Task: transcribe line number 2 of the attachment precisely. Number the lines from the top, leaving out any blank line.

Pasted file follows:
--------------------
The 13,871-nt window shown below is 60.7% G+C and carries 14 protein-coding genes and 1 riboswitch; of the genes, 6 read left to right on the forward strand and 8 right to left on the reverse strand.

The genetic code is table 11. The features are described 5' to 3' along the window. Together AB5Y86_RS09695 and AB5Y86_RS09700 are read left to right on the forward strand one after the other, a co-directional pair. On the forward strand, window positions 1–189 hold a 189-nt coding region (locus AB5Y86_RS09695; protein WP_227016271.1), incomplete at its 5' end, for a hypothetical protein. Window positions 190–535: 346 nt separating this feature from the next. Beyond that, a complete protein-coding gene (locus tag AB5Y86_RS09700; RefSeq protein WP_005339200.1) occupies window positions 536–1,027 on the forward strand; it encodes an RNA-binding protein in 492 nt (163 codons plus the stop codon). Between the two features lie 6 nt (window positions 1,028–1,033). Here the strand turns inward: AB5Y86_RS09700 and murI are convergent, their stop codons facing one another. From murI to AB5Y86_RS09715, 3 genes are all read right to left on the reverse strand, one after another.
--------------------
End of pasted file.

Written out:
The genetic code is table 11. The features are described 5' to 3' along the window. Together AB5Y86_RS09695 and AB5Y86_RS09700 are read left to right on the forward strand one after the other, a co-directional pair. On the forward strand, window positions 1–189 hold a 189-nt coding region (locus AB5Y86_RS09695; protein WP_227016271.1), incomplete at its 5' end, for a hypothetical protein. Window positions 190–535: 346 nt separating this feature from the next. Beyond that, a complete protein-coding gene (locus tag AB5Y86_RS09700; RefSeq protein WP_005339200.1) occupies window positions 536–1,027 on the forward strand; it encodes an RNA-binding protein in 492 nt (163 codons plus the stop codon). Between the two features lie 6 nt (window positions 1,028–1,033). Here the strand turns inward: AB5Y86_RS09700 and murI are convergent, their stop codons facing one another. From murI to AB5Y86_RS09715, 3 genes are all read right to left on the reverse strand, one after another.